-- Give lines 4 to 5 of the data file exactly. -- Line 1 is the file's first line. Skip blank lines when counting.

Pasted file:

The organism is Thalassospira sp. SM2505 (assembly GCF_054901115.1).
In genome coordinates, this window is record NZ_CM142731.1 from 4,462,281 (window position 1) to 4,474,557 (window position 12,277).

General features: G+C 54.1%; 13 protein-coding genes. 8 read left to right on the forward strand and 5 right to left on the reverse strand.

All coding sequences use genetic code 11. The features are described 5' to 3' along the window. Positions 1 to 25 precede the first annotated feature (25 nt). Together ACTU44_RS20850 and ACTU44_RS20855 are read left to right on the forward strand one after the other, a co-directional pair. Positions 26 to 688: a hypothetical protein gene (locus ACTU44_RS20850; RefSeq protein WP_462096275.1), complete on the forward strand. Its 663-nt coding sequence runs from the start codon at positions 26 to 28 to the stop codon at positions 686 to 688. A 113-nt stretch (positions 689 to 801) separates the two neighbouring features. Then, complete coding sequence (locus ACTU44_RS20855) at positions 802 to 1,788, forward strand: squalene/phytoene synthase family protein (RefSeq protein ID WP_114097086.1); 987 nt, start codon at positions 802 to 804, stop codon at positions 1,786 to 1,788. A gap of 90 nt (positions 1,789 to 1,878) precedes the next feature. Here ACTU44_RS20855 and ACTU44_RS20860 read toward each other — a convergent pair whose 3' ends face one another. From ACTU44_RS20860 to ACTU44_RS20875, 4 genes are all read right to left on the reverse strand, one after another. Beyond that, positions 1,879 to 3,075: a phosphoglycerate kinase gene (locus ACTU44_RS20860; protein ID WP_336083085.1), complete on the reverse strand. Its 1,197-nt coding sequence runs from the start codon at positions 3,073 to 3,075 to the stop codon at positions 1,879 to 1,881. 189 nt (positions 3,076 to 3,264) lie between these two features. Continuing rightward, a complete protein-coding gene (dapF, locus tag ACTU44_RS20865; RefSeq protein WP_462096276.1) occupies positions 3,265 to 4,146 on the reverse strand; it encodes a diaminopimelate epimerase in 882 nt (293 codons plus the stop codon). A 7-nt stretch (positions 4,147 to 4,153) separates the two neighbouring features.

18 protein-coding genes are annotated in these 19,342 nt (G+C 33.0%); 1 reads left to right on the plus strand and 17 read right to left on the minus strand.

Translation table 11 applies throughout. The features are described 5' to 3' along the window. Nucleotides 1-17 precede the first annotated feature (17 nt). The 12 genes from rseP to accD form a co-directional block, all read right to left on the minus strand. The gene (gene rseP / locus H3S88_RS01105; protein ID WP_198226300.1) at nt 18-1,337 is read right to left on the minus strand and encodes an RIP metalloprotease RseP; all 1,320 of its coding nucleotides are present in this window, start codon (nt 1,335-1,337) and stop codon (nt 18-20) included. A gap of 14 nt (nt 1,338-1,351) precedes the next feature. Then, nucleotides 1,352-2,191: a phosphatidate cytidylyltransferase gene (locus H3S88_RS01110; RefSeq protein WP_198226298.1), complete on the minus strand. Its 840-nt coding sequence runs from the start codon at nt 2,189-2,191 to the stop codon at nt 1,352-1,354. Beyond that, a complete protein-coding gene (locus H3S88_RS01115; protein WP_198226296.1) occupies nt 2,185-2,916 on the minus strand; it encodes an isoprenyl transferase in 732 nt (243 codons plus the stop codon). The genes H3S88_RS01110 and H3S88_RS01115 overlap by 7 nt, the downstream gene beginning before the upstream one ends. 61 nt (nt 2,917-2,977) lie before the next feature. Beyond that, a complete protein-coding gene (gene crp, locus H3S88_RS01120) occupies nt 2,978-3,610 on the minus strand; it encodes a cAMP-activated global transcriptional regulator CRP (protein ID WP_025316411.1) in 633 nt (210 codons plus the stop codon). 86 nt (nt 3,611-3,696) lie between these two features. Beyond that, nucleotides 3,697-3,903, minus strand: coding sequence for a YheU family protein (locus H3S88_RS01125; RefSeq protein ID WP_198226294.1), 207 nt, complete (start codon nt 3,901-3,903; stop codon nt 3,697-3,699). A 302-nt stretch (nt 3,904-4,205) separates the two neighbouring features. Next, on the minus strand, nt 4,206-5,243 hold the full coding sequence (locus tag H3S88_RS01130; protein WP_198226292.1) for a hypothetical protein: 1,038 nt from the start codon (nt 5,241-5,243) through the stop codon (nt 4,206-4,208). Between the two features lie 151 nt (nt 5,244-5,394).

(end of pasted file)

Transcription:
All coding sequences use genetic code 11. The features are described 5' to 3' along the window. Positions 1 to 25 precede the first annotated feature (25 nt). Together ACTU44_RS20850 and ACTU44_RS20855 are read left to right on the forward strand one after the other, a co-directional pair. Positions 26 to 688: a hypothetical protein gene (locus ACTU44_RS20850; RefSeq protein WP_462096275.1), complete on the forward strand. Its 663-nt coding sequence runs from the start codon at positions 26 to 28 to the stop codon at positions 686 to 688. A 113-nt stretch (positions 689 to 801) separates the two neighbouring features. Then, complete coding sequence (locus ACTU44_RS20855) at positions 802 to 1,788, forward strand: squalene/phytoene synthase family protein (RefSeq protein ID WP_114097086.1); 987 nt, start codon at positions 802 to 804, stop codon at positions 1,786 to 1,788. A gap of 90 nt (positions 1,789 to 1,878) precedes the next feature. Here ACTU44_RS20855 and ACTU44_RS20860 read toward each other — a convergent pair whose 3' ends face one another. From ACTU44_RS20860 to ACTU44_RS20875, 4 genes are all read right to left on the reverse strand, one after another. Beyond that, positions 1,879 to 3,075: a phosphoglycerate kinase gene (locus ACTU44_RS20860; protein ID WP_336083085.1), complete on the reverse strand. Its 1,197-nt coding sequence runs from the start codon at positions 3,073 to 3,075 to the stop codon at positions 1,879 to 1,881. 189 nt (positions 3,076 to 3,264) lie between these two features. Continuing rightward, a complete protein-coding gene (dapF, locus tag ACTU44_RS20865; RefSeq protein WP_462096276.1) occupies positions 3,265 to 4,146 on the reverse strand; it encodes a diaminopimelate epimerase in 882 nt (293 codons plus the stop codon). A 7-nt stretch (positions 4,147 to 4,153) separates the two neighbouring features.

18 protein-coding genes are annotated in these 19,342 nt (G+C 33.0%); 1 reads left to right on the plus strand and 17 read right to left on the minus strand.